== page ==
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How Sales People Can F*ck Up Funny. A Second City Tale.

on November 20, 2012

Years ago I wrote for Second City Communications, the corporate entertainment division of Second City. For those who don’t know, Second City is an iconic comedy theater and institution based in Chicago but with satellite theaters in areas such as Toronto and Hollywood. Many famous comic actors have graduated from Second City including Tina Fey, Jim Belushi, and Gilda Radner, just to name a few. Their roster of graduates is really a who’s who in comedy.

When I worked there, the “Communications” arm of Second City was the real money maker for the company. Corporations would pay big bucks to have Second City’s actors and writers create funny sketches for their trade shows and conferences. I remember one job we had for Motorola that was being funded by six different divisions of the company. We wrote this sketch that was first and foremost funny. It was packed with jokes and it was relevant to the audience that was coming to the conference.

The script was passed around each division that was paying to have us come to the conference. That was the first red flag as everyone needed to provide their two cents, wanted to “punch up” the script, and worst they demanded that their marketing message get into that script. Their argument was “if we’re paying for this script, we want to make sure we’re represented.”

What happened is something that happened time and time again. Sales messages infiltrated a comedy script. It was what my boss at the time called a “humorectomy.”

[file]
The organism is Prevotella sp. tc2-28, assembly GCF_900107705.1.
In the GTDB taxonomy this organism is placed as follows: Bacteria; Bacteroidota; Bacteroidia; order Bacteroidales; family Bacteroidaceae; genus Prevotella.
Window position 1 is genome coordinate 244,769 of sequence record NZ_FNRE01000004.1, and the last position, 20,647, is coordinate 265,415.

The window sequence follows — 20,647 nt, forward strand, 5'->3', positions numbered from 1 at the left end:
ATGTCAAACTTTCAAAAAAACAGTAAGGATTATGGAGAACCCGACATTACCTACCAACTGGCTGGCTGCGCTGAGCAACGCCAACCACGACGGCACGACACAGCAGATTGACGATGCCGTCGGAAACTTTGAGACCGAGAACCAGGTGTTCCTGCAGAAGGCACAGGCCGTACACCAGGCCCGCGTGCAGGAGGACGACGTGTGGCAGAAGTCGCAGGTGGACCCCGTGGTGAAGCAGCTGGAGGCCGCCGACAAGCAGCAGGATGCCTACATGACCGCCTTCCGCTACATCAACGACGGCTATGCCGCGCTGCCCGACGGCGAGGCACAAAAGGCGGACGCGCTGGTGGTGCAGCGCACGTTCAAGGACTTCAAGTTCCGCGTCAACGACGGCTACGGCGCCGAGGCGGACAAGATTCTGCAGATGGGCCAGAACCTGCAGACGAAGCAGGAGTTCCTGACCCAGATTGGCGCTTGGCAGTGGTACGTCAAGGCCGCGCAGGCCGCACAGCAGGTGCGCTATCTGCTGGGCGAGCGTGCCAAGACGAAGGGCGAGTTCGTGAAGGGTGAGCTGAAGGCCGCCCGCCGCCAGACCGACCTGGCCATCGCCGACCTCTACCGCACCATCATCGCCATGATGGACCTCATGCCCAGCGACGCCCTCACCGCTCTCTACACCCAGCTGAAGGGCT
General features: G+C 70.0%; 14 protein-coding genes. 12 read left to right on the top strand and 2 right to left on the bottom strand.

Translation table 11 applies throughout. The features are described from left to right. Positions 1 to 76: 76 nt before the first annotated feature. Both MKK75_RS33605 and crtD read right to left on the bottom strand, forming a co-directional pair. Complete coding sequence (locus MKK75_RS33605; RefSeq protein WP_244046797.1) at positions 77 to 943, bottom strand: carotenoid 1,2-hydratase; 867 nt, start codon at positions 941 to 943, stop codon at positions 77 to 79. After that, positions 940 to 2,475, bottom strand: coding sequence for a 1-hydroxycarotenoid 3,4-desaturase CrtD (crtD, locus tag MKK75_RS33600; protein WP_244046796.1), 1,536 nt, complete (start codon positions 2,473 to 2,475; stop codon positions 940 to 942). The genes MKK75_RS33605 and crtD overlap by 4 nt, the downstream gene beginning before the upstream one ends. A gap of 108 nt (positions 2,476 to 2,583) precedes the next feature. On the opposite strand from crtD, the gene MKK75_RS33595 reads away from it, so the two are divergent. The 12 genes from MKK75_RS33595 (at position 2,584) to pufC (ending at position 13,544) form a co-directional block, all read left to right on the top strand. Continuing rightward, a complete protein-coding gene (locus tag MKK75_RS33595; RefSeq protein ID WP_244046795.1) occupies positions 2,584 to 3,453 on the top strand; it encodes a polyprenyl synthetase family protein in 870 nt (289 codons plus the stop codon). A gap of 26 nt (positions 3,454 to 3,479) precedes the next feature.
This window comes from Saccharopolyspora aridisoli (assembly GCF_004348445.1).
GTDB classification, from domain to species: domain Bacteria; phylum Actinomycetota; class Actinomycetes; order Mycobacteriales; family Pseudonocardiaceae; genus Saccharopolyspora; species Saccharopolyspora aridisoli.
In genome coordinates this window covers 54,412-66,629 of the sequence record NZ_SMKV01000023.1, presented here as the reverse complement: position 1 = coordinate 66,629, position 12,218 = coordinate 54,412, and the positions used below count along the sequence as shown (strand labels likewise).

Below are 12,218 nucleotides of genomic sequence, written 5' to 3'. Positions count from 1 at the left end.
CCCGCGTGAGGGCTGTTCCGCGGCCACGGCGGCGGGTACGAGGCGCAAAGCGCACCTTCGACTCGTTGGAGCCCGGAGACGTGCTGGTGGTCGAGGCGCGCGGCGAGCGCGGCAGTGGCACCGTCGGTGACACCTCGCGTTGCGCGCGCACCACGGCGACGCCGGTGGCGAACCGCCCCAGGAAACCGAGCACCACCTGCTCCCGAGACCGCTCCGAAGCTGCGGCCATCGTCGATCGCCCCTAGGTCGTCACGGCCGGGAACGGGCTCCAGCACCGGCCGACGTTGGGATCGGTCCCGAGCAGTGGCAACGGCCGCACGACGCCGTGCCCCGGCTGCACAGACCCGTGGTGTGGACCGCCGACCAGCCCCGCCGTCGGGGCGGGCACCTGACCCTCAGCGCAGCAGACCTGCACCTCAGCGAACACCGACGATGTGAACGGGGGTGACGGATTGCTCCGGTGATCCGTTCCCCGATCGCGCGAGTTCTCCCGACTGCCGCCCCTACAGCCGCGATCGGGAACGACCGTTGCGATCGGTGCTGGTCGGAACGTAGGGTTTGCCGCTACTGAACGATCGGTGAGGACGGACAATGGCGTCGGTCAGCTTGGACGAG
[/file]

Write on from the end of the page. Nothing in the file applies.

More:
You could actually watch the humor slowly get extracted from the script. A simple joke where one line was the setup, and the following line was the punchline, magically became not funny with the introduction of sales messages.

“Just stick a line about our new product line in there,” said one sales person pointing right in between the setup and the punchline. In fact, all of the sales people wanted their marketing message in that very spot. It was the funniest joke in the script, so why not actually put our message right in the middle of it?

When I was done editing the script with the new marketing messages, the setup was at the top of the page and the punchline was at the bottom of the page, effectively causing a complete “humorectomy.”

Want to be effective in social media? Let content lead marketing message.

The moral of this story is that if the goal is to entertain, or become visible in search, you can’t ever lead with your marketing message. The content must always come first, and if it’s appropriate to stick in your marketing message, then fine, but most importantly don’t force it. If you force it, and cause a “humorectomy,” what you originally intended to create, something valuable or funny, is now neither. It’s also not a marketing message. It’s an attempt at interesting content marred by an ugly intrusion of your marketing message.

Here’s a video of me at a panel discussion last week at One to One Box talking about this Second City tale, how my company pulls a PR 180°, and how content must always take precedence if you want to be effective with online video.

Creative Commons photo attribution to scragz.

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